Sunday, April 8, 2012

I do what I want, Thor.



So I was perusing the internet, as one usually does on a boring night, when I came across this little opinion piece by Joel Stein where he says:

The only thing more embarrassing than catching a guy on the plane looking at pornography on his computer is seeing a guy on the plane reading “The Hunger Games.” Or a Twilight book. Or Harry Potter. The only time I’m O.K. with an adult holding a children’s book is if he’s moving his mouth as he reads.


He goes on to make more sarcastic quips in the remaining few paragraphs but I think his opening truly illustrates exactly what upsets me.

Firstly, what makes Joel Stein an authority on what people should read?  In my opinion, there is nothing that sets him apart from me or the thousands of other book bloggers out there.  We have opinions, we express them and inform readers about particular books.  The ultimate decision to pick up a book is and will always be the reader.

I choose to read what I like and being 23 does not mean I should stop doing that. My age does not define me or my reading tastes.

I also do not like the fact that he tries to make people feel ashamed for reading what they enjoy or for discovering something they might enjoy.  They are reading something; I would be thankful for that in and of itself.

Secondly, his complete disregard for children's literature and young adult fiction is sad, but it is not shocking. It is based on the view that classics and adult fiction novels are the only things that have any worth. Worth is a matter of opinion though since every reader defines it differently.  We all have novels from our childhood that matter to us and why should we forget them just because we grow older? Just because something is labelled as being "adult" does not automatically make it fantastic and it does not establish its worth.  It is the reader who does that.  There is so much depth and character to be found in the novels of the young and to write them off so easily is just plain ridiculous.

Critics who treat adult as a term of approval, instead of as a merely descriptive term, cannot be adult themselves. To be concerned about being grown up, to admire the grown up because it is grown up, to blush at the suspicion of being childish; these things are the marks of childhood and adolescence. And in childhood and adolescence they are, in moderation, healthy symptoms. Young things ought to want to grow. But to carry on into middle life or even into early manhood this concern about being adult is a mark of really arrested development. When I was ten, I read fairy tales in secret and would have been ashamed if I had been found doing so. Now that I am fifty I read them openly. When I became a man I put away childish things, including the fear of childishness and the desire to be very grown up. - C.S. Lewis.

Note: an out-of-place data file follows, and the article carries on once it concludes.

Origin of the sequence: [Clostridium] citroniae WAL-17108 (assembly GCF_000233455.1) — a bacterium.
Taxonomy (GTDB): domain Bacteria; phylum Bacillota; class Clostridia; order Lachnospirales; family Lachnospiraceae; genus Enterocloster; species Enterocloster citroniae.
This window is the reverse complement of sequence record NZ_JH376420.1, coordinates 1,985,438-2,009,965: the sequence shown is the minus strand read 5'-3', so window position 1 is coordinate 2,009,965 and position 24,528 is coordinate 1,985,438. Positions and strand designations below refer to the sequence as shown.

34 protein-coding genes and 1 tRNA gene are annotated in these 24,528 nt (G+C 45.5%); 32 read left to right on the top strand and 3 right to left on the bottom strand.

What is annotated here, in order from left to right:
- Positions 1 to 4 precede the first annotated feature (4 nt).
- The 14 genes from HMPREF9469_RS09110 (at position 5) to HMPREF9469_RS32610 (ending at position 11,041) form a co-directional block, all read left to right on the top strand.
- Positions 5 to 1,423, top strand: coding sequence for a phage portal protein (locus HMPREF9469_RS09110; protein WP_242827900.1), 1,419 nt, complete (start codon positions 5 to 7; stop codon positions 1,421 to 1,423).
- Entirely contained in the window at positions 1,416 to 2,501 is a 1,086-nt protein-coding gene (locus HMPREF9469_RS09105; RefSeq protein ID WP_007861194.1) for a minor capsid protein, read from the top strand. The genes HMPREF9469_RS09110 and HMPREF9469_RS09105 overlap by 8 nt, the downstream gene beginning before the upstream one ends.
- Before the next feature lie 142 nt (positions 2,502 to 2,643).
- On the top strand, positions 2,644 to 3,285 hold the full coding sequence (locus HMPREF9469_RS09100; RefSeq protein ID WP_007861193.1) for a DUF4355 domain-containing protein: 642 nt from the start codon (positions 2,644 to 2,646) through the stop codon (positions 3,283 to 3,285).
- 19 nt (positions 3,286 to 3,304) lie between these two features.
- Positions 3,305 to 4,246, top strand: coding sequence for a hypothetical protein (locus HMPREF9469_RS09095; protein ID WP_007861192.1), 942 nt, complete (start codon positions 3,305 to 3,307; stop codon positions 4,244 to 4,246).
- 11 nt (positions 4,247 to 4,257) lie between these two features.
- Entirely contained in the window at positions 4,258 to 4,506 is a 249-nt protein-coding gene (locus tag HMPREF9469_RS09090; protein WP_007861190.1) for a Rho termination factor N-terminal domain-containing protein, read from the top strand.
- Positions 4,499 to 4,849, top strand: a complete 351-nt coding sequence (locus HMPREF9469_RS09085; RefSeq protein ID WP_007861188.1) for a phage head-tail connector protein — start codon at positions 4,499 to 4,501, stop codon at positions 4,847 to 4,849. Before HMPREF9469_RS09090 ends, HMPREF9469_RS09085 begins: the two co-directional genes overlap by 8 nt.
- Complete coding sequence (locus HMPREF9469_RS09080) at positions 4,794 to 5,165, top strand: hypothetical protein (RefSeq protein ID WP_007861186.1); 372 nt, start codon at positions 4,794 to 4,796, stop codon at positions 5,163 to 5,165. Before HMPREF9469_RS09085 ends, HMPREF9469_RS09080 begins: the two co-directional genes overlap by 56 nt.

Thirdly, Joel Stein also thinks we should learn from reading but then does not explain what he means by this.  Is he talking about algebra? Possibly the unique features of writing in iambic pentameter?  I guess we will never know for sure.

I agree that we should learn things from what we read but he implies that there may be only one kind of learning, which is narrow minded.  Stein ignores the bigger picture. Everyone learns in different ways and the things they pick up on from what they read is unique to them.  Nothing is as black and white as Mr. Stein likes to believe.

Final words: I have read classics. I have a whole bookshelf dedicated to them. I have been reading them since I was 15. I have also read adult fiction (romance novels are terrible) and I have only liked some of what I have read (mostly Neil Gaiman, George R.R. Martin, James Patterson and Harlan Coben).

I keep going back to children's literature and young adult fiction because it speaks to me more than anything else does and because I enjoy it.

I'm kind of still holding onto the hope that Joel Stein's article is a joke. Whether it is tomfoolery or not, it sparks an interesting debate. What are your thoughts? Do you think teens should read YA and then move onto adult fiction once they turn 19? Should adults not read YA or children's fiction?

(Bibliography: Stein, J. (2012). Adults should read adult books. The New York Times. Retrieved from http://www.nytimes.com/roomfordebate/2012/03/28/the-power-of-young-adult-fiction/adults-should-read-adult-books



1 comment:

  1. I think anyone should be able to read whatever they want, without being critisized or judged. Adults and teens can enjoy the same movie, so why is it so different if it's a book?

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